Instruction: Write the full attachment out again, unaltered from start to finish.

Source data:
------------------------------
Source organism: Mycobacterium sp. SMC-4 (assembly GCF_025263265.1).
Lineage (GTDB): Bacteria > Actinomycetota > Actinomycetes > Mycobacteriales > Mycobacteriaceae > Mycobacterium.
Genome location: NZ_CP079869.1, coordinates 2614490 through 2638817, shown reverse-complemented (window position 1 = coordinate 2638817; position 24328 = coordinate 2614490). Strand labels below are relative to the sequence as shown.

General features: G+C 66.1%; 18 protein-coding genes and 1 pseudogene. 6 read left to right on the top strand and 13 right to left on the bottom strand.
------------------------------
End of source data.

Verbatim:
Source organism: Mycobacterium sp. SMC-4 (assembly GCF_025263265.1).
Lineage (GTDB): Bacteria > Actinomycetota > Actinomycetes > Mycobacteriales > Mycobacteriaceae > Mycobacterium.
Genome location: NZ_CP079869.1, coordinates 2614490 through 2638817, shown reverse-complemented (window position 1 = coordinate 2638817; position 24328 = coordinate 2614490). Strand labels below are relative to the sequence as shown.

General features: G+C 66.1%; 18 protein-coding genes and 1 pseudogene. 6 read left to right on the top strand and 13 right to left on the bottom strand.